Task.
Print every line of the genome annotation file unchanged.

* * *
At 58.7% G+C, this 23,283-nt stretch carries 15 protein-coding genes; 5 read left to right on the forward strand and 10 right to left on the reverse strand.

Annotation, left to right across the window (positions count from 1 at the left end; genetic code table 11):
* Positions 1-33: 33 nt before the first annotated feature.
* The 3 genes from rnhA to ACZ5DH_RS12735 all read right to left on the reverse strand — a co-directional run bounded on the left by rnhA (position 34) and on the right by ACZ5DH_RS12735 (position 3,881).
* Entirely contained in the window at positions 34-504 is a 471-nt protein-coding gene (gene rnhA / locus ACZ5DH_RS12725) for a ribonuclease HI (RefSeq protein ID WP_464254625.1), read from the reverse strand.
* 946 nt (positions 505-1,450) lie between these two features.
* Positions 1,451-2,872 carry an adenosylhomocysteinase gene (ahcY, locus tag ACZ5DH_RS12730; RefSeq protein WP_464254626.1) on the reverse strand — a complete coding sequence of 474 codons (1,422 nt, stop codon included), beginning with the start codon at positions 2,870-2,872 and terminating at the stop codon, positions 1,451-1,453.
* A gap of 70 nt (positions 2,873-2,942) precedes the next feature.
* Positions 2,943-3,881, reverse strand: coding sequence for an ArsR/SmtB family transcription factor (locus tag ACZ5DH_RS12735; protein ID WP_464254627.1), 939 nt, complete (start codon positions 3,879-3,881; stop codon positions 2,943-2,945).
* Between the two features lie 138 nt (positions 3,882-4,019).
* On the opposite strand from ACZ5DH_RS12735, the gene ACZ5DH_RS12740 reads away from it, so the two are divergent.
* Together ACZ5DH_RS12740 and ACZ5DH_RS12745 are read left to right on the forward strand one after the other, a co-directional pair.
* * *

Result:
At 58.7% G+C, this 23,283-nt stretch carries 15 protein-coding genes; 5 read left to right on the forward strand and 10 right to left on the reverse strand.

Annotation, left to right across the window (positions count from 1 at the left end; genetic code table 11):
* Positions 1-33: 33 nt before the first annotated feature.
* The 3 genes from rnhA to ACZ5DH_RS12735 all read right to left on the reverse strand — a co-directional run bounded on the left by rnhA (position 34) and on the right by ACZ5DH_RS12735 (position 3,881).
* Entirely contained in the window at positions 34-504 is a 471-nt protein-coding gene (gene rnhA / locus ACZ5DH_RS12725) for a ribonuclease HI (RefSeq protein ID WP_464254625.1), read from the reverse strand.
* 946 nt (positions 505-1,450) lie between these two features.
* Positions 1,451-2,872 carry an adenosylhomocysteinase gene (ahcY, locus tag ACZ5DH_RS12730; RefSeq protein WP_464254626.1) on the reverse strand — a complete coding sequence of 474 codons (1,422 nt, stop codon included), beginning with the start codon at positions 2,870-2,872 and terminating at the stop codon, positions 1,451-1,453.
* A gap of 70 nt (positions 2,873-2,942) precedes the next feature.
* Positions 2,943-3,881, reverse strand: coding sequence for an ArsR/SmtB family transcription factor (locus tag ACZ5DH_RS12735; protein ID WP_464254627.1), 939 nt, complete (start codon positions 3,879-3,881; stop codon positions 2,943-2,945).
* Between the two features lie 138 nt (positions 3,882-4,019).
* On the opposite strand from ACZ5DH_RS12735, the gene ACZ5DH_RS12740 reads away from it, so the two are divergent.
* Together ACZ5DH_RS12740 and ACZ5DH_RS12745 are read left to right on the forward strand one after the other, a co-directional pair.